Been to long between blogs…
“TCP Is Not Reliable” – what’s THAT mean?
Means: I can cause TCP to reliably fail in under 5 mins, on at least 2 different modern Linux variants and on modern hardware, both in our datacenter (no hypervisor) and on EC2.
What does “fail” mean? Means the client will open a socket to the server, write a bunch of stuff and close the socket – with no errors of any sort. All standard blocking calls. The server will get no information of any sort that a connection was attempted. Let me repeat that: neither client nor server get ANY errors of any kind, the client gets told he opened/wrote/closed a connection, and the server gets no connection attempt, nor any data, nor any errors. It’s exactly “as if” the client’s open/write/close was thrown in the bit-bucket.
We’d been having these rare failures under heavy load where it was looking like a dropped RPC call. H2O has it’s own RPC mechanism, built over the RUDP layer (see all the task-tracking code in the H2ONode class). Integrating the two layers gives a lot of savings in network traffic, most small-data remote calls (e.g. nearly all the control logic) require exactly 1 UDP packet to start the call, and 1 UDP packet with response. For large-data calls (i.e., moving a 4Meg “chunk” of data between nodes) we use TCP – mostly for it’s flow-control & congestion-control. Since TCP is also reliable, we bypassed the Reliability part of the RUDP. If you look in the code, the AutoBuffer class lazily decides between UDP or TCP send styles, based on the amount of data to send. The TCP stuff used to just open a socket, send the data & close.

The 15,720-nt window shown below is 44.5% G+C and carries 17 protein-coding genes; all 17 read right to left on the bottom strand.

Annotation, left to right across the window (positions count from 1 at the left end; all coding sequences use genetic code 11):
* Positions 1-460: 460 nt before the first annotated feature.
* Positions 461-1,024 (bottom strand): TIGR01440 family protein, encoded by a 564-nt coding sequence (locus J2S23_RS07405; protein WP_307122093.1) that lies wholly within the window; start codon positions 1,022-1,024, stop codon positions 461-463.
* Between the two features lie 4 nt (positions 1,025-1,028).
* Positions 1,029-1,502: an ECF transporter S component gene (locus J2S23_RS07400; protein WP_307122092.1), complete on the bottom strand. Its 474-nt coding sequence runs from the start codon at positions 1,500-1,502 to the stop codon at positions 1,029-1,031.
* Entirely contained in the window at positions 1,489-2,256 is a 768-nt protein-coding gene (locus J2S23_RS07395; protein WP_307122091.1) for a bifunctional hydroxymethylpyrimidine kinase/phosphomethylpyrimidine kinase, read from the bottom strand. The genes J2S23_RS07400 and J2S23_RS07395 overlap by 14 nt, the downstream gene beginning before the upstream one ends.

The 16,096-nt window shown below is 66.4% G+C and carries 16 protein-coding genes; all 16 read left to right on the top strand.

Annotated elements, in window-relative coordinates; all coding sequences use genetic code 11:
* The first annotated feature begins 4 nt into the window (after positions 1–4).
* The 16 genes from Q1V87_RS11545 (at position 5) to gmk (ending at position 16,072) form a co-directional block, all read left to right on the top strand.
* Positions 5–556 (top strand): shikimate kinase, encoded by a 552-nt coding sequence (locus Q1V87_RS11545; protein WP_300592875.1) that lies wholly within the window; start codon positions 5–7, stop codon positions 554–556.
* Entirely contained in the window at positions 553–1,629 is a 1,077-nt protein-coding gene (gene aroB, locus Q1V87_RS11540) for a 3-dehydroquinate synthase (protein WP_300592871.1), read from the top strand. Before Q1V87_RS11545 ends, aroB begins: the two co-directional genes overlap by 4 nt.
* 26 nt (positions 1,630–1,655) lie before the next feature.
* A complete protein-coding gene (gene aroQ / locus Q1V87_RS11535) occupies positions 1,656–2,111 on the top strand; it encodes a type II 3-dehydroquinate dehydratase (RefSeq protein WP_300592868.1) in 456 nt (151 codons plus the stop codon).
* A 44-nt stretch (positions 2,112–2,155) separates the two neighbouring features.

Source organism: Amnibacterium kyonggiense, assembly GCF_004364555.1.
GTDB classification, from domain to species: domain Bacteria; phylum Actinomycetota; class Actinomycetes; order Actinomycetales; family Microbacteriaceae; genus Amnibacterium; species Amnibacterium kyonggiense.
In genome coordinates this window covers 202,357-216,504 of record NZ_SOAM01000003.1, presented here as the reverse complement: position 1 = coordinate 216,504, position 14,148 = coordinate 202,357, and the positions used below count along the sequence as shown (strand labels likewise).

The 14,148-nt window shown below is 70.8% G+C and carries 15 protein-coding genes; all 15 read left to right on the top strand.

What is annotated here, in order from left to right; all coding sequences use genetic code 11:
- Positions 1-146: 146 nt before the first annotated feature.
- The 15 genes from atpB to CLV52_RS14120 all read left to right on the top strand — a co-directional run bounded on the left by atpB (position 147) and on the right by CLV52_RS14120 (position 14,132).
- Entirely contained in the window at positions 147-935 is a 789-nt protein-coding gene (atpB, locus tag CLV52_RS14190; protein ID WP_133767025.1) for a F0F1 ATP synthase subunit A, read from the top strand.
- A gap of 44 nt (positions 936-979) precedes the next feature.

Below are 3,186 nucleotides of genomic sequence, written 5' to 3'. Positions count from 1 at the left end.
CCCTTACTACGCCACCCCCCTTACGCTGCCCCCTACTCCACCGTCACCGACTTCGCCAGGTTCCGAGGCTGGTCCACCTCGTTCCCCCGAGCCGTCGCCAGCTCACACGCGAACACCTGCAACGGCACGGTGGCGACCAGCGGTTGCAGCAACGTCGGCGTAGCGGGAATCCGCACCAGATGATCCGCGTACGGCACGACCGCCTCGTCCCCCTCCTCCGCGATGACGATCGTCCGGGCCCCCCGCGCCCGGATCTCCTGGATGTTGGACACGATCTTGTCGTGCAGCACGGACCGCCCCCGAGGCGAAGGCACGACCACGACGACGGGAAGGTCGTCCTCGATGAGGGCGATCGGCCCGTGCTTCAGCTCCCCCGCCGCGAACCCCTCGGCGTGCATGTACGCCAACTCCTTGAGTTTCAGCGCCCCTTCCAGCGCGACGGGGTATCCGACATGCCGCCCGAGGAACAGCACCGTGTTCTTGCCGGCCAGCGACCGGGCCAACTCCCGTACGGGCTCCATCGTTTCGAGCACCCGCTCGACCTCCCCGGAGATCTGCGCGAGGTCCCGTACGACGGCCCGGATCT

So as I was saying, we’d have these rare failures under heavy load that looked like a dropped TCP connection (was hitting the same asserts as dropping a UDP packet, except we had dropped-UDP-packet recovery code in there and working forever). Finally Kevin, our systems hacker, got a reliable setup (reliably failing?) – it was a H2O parse of a large CSV dataset into a 5-node cluster… then a 4-node cluster, then a 3-node cluster. I kept adding asserts, and he kept shrinking the test setup, but still nothing seemed obvious – except that obviously during the parse we’d inhale a lot of data, ship it around our 3-node clusters with lots of TCP connections, and then *bang*, an assert would trip about missing some data.
Occam’s Razor dictated we look at the layers below the Java code – the JVM, the native, the OS layers – but these are typically very opaque. The network packets, however, are easily visible with wireshark tools. So we logged every packet. It took another few days of hard work, but Kevin triumphantly presented me with a wireshark log bracketing the Java failure… and there it was in the log: a broken TCP connection. We stared harder.